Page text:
There is no doubt that the Cleveland Cavaliers saw a major upgrade in their perimeter with the addition of Luol Deng. His arrival was big news for all the fans in Cleveland. Deng is the best small forward the team had since the LeBron James era. In addition, the 28-year All-Star is a type of player that can greatly fit with the “face of the franchise,” Kyrie Irving. Nonetheless, is he a long-term solution for the Cavs or could he turn out to be a short-term disaster? Let me explain.
The way the Cleveland Cavaliers handled Andrew Bynum’s trade shouted that the team is desperate. Of course, with the course the team is recording this season, that’s rational. Cleveland currently holds a 12-23 record but lies just two games behind the eighth seed which leads to the playoffs. This means that the Cavs desperately wanted to save the season and they pushed hard to do so.
Normally, the Chicago Bulls should have been in a desperation mode. After an entire season with Derrick Rose out and heading all the way for another dumped season, the Bulls had almost no guarantees to retain Luol Deng in their arsenal. Multiple reports evens stated that Deng and the Bulls failed to negotiate an extension. There was no other team than the Cleveland Cavaliers that could offer such a big salary dump through the Andrew Bynum trade. The Cavs clearly had the upper hand but didn’t exploit it the best way possible.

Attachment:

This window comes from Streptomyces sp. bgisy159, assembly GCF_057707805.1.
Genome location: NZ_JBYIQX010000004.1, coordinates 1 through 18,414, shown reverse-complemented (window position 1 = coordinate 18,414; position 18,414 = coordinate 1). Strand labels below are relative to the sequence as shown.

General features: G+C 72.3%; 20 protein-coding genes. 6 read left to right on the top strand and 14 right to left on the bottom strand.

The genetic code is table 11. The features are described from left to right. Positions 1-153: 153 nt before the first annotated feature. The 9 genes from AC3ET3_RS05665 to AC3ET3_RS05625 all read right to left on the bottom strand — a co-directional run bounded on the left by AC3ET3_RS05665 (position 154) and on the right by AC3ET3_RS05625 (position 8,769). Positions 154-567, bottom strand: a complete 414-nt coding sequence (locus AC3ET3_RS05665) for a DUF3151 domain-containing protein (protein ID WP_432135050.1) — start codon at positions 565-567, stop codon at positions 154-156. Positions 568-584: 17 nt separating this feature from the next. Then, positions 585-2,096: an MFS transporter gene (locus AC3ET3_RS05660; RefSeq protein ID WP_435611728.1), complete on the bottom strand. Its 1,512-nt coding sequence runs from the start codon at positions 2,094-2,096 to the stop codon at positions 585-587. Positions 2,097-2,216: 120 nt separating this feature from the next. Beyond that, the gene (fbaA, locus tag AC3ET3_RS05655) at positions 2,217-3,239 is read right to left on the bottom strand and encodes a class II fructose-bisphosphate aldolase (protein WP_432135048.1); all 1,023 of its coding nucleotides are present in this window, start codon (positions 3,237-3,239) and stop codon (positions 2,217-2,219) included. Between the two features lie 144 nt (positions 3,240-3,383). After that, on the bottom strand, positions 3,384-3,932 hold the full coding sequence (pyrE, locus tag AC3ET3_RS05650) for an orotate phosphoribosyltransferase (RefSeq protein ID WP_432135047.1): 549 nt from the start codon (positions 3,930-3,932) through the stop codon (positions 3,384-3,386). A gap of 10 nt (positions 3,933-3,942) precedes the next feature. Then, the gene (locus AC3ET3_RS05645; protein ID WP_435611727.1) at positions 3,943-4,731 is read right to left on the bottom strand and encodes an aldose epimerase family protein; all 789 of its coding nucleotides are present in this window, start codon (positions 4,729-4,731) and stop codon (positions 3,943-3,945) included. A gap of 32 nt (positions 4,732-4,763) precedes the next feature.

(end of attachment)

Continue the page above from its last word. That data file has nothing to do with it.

Of course, Cleveland will see a big boost in its performance with Luol Deng onboard. On both ends of the floor, Deng will be provide significant help to the team. Up to now in the season, the 6’9” Duke product averages 19.0 points, 6.9 rebounds and 3.7 assists per game, numbers that the Cavs lacked from any of their players except for Kyrie Irving.
Nonetheless, there is absolutely no guarantee Luol Deng will decide to stay in Cleveland this summer. The Cavs, of course, can offer him a contract extension up to three years and worth $50 million. But until that extension is signed, chances are Deng becomes an unrestricted free-agent and he starts exploring the market.
On top of that, as a part of the deal, the Chicago Bulls acquired a top-12 protected first-round pick from the Cavaliers this year, which is projected to have big value. In addition, the Cavaliers gave the Bulls the right to swap first-round picks in 2015, as far as Cleveland’s pick isn’t within the lottery. Plus the Cavs also gave away two second-round picks.
It’s becoming now clear that the price the Cavaliers had to pay for a player they could have signed during the summer free-agency is high. Luol Deng refused to sign a three-year $30 million contract with the Bulls, so it’s most likely he will demand higher earnings from the Cavaliers, too. Can this be considered a good value for money? Can this trade be considered a good one for the Cavs? It’s very doubtful.